Working in Australia can be a great cultural experience, and can be an opportunity for you to improve your language and social skills.
It is important as an international student to maintain a healthy work-study balance and to always remain within your allowed 40 hours per fortnight if you are a student visa holder.
It is very important to remember it is illegal to work before starting your first day of classes.
Finding work in Australia can be achieved through many different channels. You can contact Equity Services for careers and employment advice, as well as assistance with your C.V. These websites may also be helpful:
During your employment, it is very important that you are aware of your rights in the workplace, and the correct wages for your area and age, as well as penalty and weekend rates. It is the law in Australia to treat employees fairly and equally and to pay employees according to the wages set by the industry.
As an international student, despite your restricted working hours, you have the same rights to a fair and safe working place as any other person. You should also receive the same level of pay as any other employee in this position.
The Fair Work Ombudsman released on 25 September 2017 their International Student Engagement Strategy, seeking to increase compliance in Australian workplaces employing international students. Read about Fair Work Ombudsman – Open letter to international students.
If you do not feel that you are being treated fairly, you can:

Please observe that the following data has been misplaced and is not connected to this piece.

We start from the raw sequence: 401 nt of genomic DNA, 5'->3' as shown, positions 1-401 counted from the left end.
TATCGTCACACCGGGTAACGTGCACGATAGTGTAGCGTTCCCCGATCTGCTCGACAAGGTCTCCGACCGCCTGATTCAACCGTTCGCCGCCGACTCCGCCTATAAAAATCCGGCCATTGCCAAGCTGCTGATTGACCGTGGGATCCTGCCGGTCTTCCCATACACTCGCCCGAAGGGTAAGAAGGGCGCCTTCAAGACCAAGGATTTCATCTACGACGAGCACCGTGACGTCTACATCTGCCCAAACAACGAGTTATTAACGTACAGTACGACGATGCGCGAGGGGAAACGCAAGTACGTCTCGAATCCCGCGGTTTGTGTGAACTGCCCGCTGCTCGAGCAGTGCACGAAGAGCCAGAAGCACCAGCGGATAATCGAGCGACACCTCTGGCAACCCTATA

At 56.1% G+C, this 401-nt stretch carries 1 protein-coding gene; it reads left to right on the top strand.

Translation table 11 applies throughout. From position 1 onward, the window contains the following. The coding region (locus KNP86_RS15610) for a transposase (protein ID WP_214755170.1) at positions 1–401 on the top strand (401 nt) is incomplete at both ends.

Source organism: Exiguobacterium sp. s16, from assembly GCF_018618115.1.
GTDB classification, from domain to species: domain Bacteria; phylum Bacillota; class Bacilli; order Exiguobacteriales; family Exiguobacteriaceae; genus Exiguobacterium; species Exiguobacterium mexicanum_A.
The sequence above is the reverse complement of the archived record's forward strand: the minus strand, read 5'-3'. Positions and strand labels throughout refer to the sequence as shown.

- Discuss your concerns with your employer if you feel comfortable. Ask for copies of your pay slips, and ask to see the outline of their pay grades for employees, to ensure you are being paid correctly for your age and position.
- Enquire with your employer about penalty rates if you work weekends or public holidays. Also, inquire about uniform entitlements or any other additional payments you should be receiving.
- Search online for industry relevant information on salary information, i.e. the NT hospitality industry pay standard.
- Contact Fair Work Australia or Ombudsman if you think you are being exploited or treated unfairly. Search for your local office, and speak to their team. Gather evidence such as payslips and any evidence of communication with your employer.
You should not be afraid of speaking with the Ombudsman, as there is no issue with checking on your work rights.
Commonly, students may fear to speak to these agencies due to their student visa, or because they may be paid in cash or have worked overtime. It is important that you remain within your legal working hours, and work legally. However, if you are being exploited, you should always go to the Ombudsman to discuss your case.